ConAgra, the maker of such well-known brands like Chef Boyardee, is looking to focus on just consumer foods.
Do just one thing, but do it well. Consumer food products giant ConAgra is taking that sage advice to heart and splitting into two pure play businesses: one focused on consumer brands; the other, foodservice.
There were hints ConAgra was up to something big. After its acquisition of private label food maker Ralcorp in 2013 for $5 billion failed to gain any traction, serving instead as a drag on earnings, the consumer goods company agreed last month to sell the division to Treehouse Foods for a discounted $2.7 billion price tag. It said it was part of a transformation to "re-make ConAgra Foods into a focused, higher-margin, more contemporary and higher-performing company."
That followed a decision last year to spin off its milling operations in a complicated three-way merger involving the Horizon Milling joint venture of Cargill and CHS to create the country's biggest miller in the U.S. flour market called Ardent Mills. While ConAgra retained a 44% interest in the new mill after the merger (and will keep that interest after its current split), it was no longer involved in its day-to-day management.
Now it will form two speciality companies, each with a separate focus. The new consumer brands company, to be called Conagra Brands -- with a lower-case "a" -- will consist primarily of its consumer foods segment, which had about $7.2 billion in revenues in fiscal 2015, and will have a portfolio of name brand products that include Chef Boyardee, Manwich, and Slim Jim. It's also going to retain several side businesses, such as the one that sold branded products to foodservice companies and certain private label operations, which generated an additional $1.8 billion in revenues.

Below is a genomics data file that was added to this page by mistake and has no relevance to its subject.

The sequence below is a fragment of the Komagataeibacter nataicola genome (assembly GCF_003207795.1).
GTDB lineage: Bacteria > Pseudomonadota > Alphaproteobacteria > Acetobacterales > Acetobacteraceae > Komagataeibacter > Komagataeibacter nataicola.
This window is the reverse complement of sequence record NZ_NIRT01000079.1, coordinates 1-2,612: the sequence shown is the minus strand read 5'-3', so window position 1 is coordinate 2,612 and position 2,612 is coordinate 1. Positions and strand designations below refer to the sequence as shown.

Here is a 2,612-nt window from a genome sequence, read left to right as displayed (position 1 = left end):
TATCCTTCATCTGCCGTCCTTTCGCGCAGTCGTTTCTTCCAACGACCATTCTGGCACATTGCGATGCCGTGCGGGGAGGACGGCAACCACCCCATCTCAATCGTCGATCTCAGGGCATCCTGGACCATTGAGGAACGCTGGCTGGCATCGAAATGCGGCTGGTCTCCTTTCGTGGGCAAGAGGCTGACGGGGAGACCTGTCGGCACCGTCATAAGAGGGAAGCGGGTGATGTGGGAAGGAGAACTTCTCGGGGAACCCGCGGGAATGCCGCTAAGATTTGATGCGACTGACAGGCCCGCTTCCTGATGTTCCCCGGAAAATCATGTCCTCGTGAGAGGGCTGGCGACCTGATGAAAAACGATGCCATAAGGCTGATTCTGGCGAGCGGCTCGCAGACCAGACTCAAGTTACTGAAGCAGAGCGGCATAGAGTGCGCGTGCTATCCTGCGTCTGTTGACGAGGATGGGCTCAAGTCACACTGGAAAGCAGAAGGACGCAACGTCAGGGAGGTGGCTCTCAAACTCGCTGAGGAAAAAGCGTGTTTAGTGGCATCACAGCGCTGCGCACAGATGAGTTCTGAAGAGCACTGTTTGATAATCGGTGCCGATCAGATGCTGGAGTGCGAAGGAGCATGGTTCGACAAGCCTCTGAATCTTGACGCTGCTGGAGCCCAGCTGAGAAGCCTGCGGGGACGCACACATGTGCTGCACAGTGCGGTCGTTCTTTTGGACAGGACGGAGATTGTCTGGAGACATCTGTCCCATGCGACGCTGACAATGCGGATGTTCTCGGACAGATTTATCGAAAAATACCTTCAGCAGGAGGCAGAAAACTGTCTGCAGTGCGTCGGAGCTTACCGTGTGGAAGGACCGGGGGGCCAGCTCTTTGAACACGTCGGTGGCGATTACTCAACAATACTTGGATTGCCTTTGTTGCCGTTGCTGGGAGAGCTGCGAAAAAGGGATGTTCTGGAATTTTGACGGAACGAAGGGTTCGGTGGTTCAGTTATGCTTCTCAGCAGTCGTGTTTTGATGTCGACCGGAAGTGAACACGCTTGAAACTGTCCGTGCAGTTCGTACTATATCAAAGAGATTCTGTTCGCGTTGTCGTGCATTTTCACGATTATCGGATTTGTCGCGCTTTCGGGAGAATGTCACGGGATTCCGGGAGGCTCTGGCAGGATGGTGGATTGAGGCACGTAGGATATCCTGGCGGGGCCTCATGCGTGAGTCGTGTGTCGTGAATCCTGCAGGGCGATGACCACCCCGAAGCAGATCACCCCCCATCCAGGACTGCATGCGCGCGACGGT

If there's one thing ConAgra's Lamb Weston food service division knows, it's potatoes, with french fries of all stripes being the biggest component. Image source: Lamb Weston .
The foodservice company that will be created, Lamb Weston, is primarily a french fries and frozen potatoes company, along with some sweet potatoes, appetizers, and other vegetable products. That business generated revenues of approximately $2.9 billion, and accounted for the significant majority of ConAgra's commercial foods segment's operating profit, which this year totaled about $570 million.
The tax-free spinoff is expected to be completed by the fall of 2016, with the proceeds being used to pay down ConAgra's debt, which totaled more than $6.1 billion at the end of August.
Like the sale of Ralcorp before, ConAgra sees this deal as yet another transformative change. President and CEO Sean Connolly said, "The decision to separate into two pure-play companies reflects our ongoing commitment to implementing bold changes in order to deliver sustainable growth and enhanced shareholder value."
Perhaps, but it was also the realization that activist investor Jana Partners has been breathing down its neck after disclosing a 7% stake in the food company in June and gaining two seats on ConAgra's board of directors.
It's also a recognition that the industry is changing. On the one hand, consumers want healthier food choices, and companies have been pledging to remove artificial ingredients and colors from their products. On the other, there is a wave of consolidation under way in the industry. Tyson Foods , for example, bought Hillshire Brands last year, which itself had tried to acquirePinnacle Foods . ConAgra's Connolly was at the helm of Hillshire at the time, and some analysts think Conagra Brands may make a go at it again once the separation is complete, though in an interview with The Wall Street Journal , he's quoted as saying there are good opportunities to be found in "clean label, natural, and organic foods, as well as premium and gourmet."
ConAgra is in the midst of a $300 million efficiency drive to boost profits and return value to shareholders. Last month, it announced the layoff of some 1,500 employees, or about 30% of its office workers. Yet with Lamb Weston being the source of ConAgra's strength, investors may find the new consumer brands company a little difficult to swallow, at least until clarity on where it's heading is achieved.
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